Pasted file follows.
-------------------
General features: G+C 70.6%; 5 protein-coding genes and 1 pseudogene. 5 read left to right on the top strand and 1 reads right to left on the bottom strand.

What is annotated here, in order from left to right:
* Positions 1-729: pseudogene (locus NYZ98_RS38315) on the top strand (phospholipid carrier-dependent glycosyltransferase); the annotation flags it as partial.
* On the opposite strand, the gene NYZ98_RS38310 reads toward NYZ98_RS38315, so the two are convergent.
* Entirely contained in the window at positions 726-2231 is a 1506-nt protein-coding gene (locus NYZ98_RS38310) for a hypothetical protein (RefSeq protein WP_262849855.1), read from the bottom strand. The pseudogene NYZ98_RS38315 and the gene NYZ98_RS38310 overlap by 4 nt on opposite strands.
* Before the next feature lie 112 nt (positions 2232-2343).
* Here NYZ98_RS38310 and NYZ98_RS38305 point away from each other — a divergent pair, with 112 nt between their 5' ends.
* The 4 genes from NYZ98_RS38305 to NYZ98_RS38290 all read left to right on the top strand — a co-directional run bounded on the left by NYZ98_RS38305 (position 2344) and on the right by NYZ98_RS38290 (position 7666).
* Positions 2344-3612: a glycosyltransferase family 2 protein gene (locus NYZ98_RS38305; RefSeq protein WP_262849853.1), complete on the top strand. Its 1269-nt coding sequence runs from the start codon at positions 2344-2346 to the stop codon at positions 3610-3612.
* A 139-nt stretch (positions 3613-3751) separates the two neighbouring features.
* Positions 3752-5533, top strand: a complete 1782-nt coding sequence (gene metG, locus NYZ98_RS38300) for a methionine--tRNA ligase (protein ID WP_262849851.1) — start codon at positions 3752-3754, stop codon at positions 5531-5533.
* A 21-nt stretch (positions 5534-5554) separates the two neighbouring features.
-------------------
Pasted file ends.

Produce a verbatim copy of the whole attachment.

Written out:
General features: G+C 70.6%; 5 protein-coding genes and 1 pseudogene. 5 read left to right on the top strand and 1 reads right to left on the bottom strand.

What is annotated here, in order from left to right:
* Positions 1-729: pseudogene (locus NYZ98_RS38315) on the top strand (phospholipid carrier-dependent glycosyltransferase); the annotation flags it as partial.
* On the opposite strand, the gene NYZ98_RS38310 reads toward NYZ98_RS38315, so the two are convergent.
* Entirely contained in the window at positions 726-2231 is a 1506-nt protein-coding gene (locus NYZ98_RS38310) for a hypothetical protein (RefSeq protein WP_262849855.1), read from the bottom strand. The pseudogene NYZ98_RS38315 and the gene NYZ98_RS38310 overlap by 4 nt on opposite strands.
* Before the next feature lie 112 nt (positions 2232-2343).
* Here NYZ98_RS38310 and NYZ98_RS38305 point away from each other — a divergent pair, with 112 nt between their 5' ends.
* The 4 genes from NYZ98_RS38305 to NYZ98_RS38290 all read left to right on the top strand — a co-directional run bounded on the left by NYZ98_RS38305 (position 2344) and on the right by NYZ98_RS38290 (position 7666).
* Positions 2344-3612: a glycosyltransferase family 2 protein gene (locus NYZ98_RS38305; RefSeq protein WP_262849853.1), complete on the top strand. Its 1269-nt coding sequence runs from the start codon at positions 2344-2346 to the stop codon at positions 3610-3612.
* A 139-nt stretch (positions 3613-3751) separates the two neighbouring features.
* Positions 3752-5533, top strand: a complete 1782-nt coding sequence (gene metG, locus NYZ98_RS38300) for a methionine--tRNA ligase (protein ID WP_262849851.1) — start codon at positions 3752-3754, stop codon at positions 5531-5533.
* A 21-nt stretch (positions 5534-5554) separates the two neighbouring features.